Beyond Baseball: The Life of Roberto Clemente < back   next >
Images: (from top to bottom) A DC-7 aircraft, the type Clemente chartered for the flight to Nicaragua; Vera Clemente scanning the sea with binoculars after the crash; photos of Roberto tacked to a wall.


His Story


The search for survivors, and then remains, lasted nearly two weeks. Piñones Beach was overrun. Fans stood hour after hour watching search crews. They took private boats out to place wreaths upon the water. Manny Sanguillen, a close friend and Pirate teammate, spent three days diving the shark-infested depths in his search for Roberto. The pilot’s ruined body was eventually recovered. The remains of the two crewmembers, Clemente, and his friend, Rafael Lozano, were never found.

Image: Crowds at Piñones Beach look out to sea near the crash site.

An FAA investigation revealed a history of mechanical problems on the DC-7, that it was overloaded by 4,000 pounds, and did not have a qualified co-pilot or flight engineer. Clemente did not know any of this, though he had some concerns about the plane.

Yet he flew, and the moment the plane plunged into the heavy Atlantic seas, Roberto’s story ascended to mythic status. He became hero to an entire nation.

Around the world, private citizens and government officials eulogized Clemente, organized special memorial services, raised funds for the relief effort, and for Clemente’s lifelong dream, Sports City. The Mayor of Pittsburgh, Peter F. Flaherty, declared the observance of “Roberto Clemente Memorial Week.” The President of the United States, Richard M. Nixon, praised Clemente and made a personal donation of $1,000 to the earthquake victims of Nicaragua.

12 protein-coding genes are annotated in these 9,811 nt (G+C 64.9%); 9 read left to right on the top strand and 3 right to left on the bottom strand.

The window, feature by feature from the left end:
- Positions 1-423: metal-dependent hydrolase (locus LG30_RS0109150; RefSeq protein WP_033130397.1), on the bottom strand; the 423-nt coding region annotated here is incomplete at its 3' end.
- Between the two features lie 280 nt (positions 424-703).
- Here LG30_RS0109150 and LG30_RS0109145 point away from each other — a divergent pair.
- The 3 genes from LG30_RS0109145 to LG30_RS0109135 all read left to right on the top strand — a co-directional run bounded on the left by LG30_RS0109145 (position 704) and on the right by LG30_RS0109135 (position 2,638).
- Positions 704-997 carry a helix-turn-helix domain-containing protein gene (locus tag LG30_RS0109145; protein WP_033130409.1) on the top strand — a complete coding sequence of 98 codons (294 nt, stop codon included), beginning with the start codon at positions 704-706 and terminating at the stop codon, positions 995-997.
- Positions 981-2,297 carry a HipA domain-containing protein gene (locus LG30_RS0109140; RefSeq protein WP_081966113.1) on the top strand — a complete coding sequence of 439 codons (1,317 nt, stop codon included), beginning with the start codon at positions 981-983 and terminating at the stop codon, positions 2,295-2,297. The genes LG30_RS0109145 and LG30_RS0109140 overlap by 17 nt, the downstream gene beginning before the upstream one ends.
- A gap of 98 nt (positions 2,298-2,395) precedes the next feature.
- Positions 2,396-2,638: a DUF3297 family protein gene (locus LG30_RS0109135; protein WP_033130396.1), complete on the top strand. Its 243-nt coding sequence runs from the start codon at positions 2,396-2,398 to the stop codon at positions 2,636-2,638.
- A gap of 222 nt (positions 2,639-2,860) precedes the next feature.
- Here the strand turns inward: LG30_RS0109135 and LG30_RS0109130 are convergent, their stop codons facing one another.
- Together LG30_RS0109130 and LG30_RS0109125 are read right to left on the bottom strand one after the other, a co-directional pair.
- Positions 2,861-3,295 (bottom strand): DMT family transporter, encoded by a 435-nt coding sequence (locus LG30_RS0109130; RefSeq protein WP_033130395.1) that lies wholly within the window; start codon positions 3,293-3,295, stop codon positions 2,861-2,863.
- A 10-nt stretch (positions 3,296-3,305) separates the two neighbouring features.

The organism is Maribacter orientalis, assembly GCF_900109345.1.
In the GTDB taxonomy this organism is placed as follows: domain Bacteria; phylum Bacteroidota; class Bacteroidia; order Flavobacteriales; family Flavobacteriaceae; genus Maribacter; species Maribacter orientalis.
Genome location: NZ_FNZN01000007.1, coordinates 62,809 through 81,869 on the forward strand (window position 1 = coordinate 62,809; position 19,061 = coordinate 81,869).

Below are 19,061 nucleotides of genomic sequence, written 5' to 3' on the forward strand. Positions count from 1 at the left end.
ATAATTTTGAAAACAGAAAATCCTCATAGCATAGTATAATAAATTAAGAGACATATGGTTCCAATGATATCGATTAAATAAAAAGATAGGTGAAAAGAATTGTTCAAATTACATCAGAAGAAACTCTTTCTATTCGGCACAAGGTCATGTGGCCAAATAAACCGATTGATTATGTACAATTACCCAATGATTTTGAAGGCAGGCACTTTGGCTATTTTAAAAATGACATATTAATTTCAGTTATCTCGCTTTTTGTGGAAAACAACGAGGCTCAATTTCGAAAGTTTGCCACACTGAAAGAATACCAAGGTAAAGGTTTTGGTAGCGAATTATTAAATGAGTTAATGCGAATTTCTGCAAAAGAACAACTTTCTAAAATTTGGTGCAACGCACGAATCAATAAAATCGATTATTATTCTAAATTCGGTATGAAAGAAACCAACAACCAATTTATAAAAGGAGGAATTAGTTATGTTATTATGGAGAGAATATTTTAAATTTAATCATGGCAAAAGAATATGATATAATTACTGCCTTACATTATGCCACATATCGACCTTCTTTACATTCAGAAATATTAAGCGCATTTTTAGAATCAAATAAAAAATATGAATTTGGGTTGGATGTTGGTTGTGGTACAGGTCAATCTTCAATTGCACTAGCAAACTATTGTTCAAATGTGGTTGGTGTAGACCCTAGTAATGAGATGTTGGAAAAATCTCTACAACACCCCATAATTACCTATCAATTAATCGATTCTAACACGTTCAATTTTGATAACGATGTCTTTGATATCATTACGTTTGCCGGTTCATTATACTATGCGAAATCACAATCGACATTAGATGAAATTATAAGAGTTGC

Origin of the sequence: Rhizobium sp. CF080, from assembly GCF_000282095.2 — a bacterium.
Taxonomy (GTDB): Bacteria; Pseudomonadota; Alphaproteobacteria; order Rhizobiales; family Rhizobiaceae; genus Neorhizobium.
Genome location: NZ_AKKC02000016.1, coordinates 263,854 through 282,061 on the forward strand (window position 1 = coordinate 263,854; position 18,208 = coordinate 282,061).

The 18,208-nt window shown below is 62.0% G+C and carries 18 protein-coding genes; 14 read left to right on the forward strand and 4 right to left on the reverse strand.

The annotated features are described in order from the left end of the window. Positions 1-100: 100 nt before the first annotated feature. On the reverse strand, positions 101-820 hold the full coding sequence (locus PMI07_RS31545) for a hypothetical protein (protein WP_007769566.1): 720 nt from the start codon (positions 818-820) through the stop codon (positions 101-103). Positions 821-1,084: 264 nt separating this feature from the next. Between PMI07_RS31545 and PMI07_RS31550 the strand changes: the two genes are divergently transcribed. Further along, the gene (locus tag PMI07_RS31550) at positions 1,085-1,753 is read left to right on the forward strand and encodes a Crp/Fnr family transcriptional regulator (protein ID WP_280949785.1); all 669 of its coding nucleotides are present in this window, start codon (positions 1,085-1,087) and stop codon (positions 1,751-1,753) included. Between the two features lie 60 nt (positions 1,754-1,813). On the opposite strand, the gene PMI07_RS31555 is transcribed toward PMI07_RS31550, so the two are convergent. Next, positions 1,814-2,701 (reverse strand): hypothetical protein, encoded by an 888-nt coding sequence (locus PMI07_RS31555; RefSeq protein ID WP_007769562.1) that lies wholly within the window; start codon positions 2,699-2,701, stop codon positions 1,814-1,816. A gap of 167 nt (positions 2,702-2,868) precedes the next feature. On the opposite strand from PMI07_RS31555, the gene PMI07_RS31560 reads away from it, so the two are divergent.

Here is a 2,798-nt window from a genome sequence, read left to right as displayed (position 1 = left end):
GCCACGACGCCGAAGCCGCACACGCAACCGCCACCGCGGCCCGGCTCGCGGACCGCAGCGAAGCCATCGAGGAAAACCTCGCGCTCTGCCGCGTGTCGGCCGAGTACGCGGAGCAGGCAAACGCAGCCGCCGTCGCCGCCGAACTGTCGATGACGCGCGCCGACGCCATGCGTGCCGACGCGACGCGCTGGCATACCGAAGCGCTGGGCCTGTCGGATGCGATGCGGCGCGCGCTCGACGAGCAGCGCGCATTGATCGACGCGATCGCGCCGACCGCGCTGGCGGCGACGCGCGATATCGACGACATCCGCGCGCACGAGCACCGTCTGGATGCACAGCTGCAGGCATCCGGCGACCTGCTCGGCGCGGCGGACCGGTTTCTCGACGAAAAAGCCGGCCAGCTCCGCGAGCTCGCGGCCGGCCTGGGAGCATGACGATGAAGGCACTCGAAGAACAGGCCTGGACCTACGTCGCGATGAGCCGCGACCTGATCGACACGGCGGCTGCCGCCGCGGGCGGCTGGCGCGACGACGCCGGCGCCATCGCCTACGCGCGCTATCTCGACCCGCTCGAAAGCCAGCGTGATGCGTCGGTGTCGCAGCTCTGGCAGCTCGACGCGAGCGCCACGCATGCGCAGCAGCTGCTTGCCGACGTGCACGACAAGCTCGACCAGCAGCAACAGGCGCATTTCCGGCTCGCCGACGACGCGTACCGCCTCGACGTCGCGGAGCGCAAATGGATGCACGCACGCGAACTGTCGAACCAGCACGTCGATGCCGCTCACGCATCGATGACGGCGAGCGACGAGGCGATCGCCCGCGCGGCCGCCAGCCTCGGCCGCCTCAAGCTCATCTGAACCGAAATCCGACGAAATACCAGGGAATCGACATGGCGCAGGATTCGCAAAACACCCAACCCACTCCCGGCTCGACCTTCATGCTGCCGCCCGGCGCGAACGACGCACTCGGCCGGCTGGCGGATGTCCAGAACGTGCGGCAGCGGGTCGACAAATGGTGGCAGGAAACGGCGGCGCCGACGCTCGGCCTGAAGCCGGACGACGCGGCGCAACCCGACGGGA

Clearly, the legend of Roberto Clemente was written long before his death. He wrote it with his life. But the way Clemente died underscored the way he lived and lifted his image to icon.

"… now it is 31 years since the accident, and I receive mail from fans of different ages. They use his name for babies and some send me the birth certificate to sign. And really, it doesn’t stop. Every year. United States. Latin America. Europe."
—Vera Clemente

"He was a very serious and dedicated individual when it came to anything he did in life. Professional… Quiet, but firm. Dedicated completely. He had a lot of pride in being Roberto Clemente the baseball player, but it was not the type of pride where he thought he had authority to demean other people. He never did that. He was simply proud of the ballplayer that he was. I think bottom line for him was trying to show other Puerto Ricans and other human beings that regardless of how poor you are, the color of your skin, your main language, if you dedicate yourself to a cause, you can be a winner. That was bottom line for him."
—Luis Mayoral
Latin American baseball executive, former broadcaster, and friend of Clemente


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